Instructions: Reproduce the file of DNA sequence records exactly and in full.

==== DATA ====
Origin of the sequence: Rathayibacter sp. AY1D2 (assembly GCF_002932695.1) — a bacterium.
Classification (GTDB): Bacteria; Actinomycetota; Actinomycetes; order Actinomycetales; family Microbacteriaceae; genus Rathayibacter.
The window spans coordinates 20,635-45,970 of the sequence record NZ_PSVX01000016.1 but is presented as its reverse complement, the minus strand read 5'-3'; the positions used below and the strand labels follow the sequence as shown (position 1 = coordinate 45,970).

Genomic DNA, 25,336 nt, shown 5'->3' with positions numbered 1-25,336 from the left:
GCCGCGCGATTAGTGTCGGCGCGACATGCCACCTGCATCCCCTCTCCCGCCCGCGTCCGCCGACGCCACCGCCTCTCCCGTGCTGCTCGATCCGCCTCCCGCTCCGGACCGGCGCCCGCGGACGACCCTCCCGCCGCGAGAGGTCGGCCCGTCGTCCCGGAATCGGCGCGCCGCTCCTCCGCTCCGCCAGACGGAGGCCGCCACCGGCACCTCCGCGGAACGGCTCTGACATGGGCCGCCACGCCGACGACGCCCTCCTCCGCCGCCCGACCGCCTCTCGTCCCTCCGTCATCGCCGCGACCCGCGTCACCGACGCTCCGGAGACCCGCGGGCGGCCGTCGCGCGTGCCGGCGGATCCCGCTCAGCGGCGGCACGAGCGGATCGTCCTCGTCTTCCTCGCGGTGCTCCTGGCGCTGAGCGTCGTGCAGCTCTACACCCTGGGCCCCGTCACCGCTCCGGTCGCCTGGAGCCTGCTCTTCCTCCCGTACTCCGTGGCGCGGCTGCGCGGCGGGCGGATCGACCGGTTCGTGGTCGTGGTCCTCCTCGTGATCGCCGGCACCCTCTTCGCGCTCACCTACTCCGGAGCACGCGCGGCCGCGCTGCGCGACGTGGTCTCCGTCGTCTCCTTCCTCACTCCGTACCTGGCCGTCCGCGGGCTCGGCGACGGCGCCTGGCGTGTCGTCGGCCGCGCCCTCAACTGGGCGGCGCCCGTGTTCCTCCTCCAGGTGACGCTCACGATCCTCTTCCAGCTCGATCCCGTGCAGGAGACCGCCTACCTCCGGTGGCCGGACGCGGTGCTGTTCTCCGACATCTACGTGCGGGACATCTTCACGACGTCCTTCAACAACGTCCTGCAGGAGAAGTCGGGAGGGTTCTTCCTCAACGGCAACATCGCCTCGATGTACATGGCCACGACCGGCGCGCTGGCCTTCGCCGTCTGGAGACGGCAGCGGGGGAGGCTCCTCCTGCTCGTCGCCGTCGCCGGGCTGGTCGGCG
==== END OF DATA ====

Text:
Origin of the sequence: Rathayibacter sp. AY1D2 (assembly GCF_002932695.1) — a bacterium.
Classification (GTDB): Bacteria; Actinomycetota; Actinomycetes; order Actinomycetales; family Microbacteriaceae; genus Rathayibacter.
The window spans coordinates 20,635-45,970 of the sequence record NZ_PSVX01000016.1 but is presented as its reverse complement, the minus strand read 5'-3'; the positions used below and the strand labels follow the sequence as shown (position 1 = coordinate 45,970).

Genomic DNA, 25,336 nt, shown 5'->3' with positions numbered 1-25,336 from the left:
GCCGCGCGATTAGTGTCGGCGCGACATGCCACCTGCATCCCCTCTCCCGCCCGCGTCCGCCGACGCCACCGCCTCTCCCGTGCTGCTCGATCCGCCTCCCGCTCCGGACCGGCGCCCGCGGACGACCCTCCCGCCGCGAGAGGTCGGCCCGTCGTCCCGGAATCGGCGCGCCGCTCCTCCGCTCCGCCAGACGGAGGCCGCCACCGGCACCTCCGCGGAACGGCTCTGACATGGGCCGCCACGCCGACGACGCCCTCCTCCGCCGCCCGACCGCCTCTCGTCCCTCCGTCATCGCCGCGACCCGCGTCACCGACGCTCCGGAGACCCGCGGGCGGCCGTCGCGCGTGCCGGCGGATCCCGCTCAGCGGCGGCACGAGCGGATCGTCCTCGTCTTCCTCGCGGTGCTCCTGGCGCTGAGCGTCGTGCAGCTCTACACCCTGGGCCCCGTCACCGCTCCGGTCGCCTGGAGCCTGCTCTTCCTCCCGTACTCCGTGGCGCGGCTGCGCGGCGGGCGGATCGACCGGTTCGTGGTCGTGGTCCTCCTCGTGATCGCCGGCACCCTCTTCGCGCTCACCTACTCCGGAGCACGCGCGGCCGCGCTGCGCGACGTGGTCTCCGTCGTCTCCTTCCTCACTCCGTACCTGGCCGTCCGCGGGCTCGGCGACGGCGCCTGGCGTGTCGTCGGCCGCGCCCTCAACTGGGCGGCGCCCGTGTTCCTCCTCCAGGTGACGCTCACGATCCTCTTCCAGCTCGATCCCGTGCAGGAGACCGCCTACCTCCGGTGGCCGGACGCGGTGCTGTTCTCCGACATCTACGTGCGGGACATCTTCACGACGTCCTTCAACAACGTCCTGCAGGAGAAGTCGGGAGGGTTCTTCCTCAACGGCAACATCGCCTCGATGTACATGGCCACGACCGGCGCGCTGGCCTTCGCCGTCTGGAGACGGCAGCGGGGGAGGCTCCTCCTGCTCGTCGCCGTCGCCGGGCTGGTCGGCG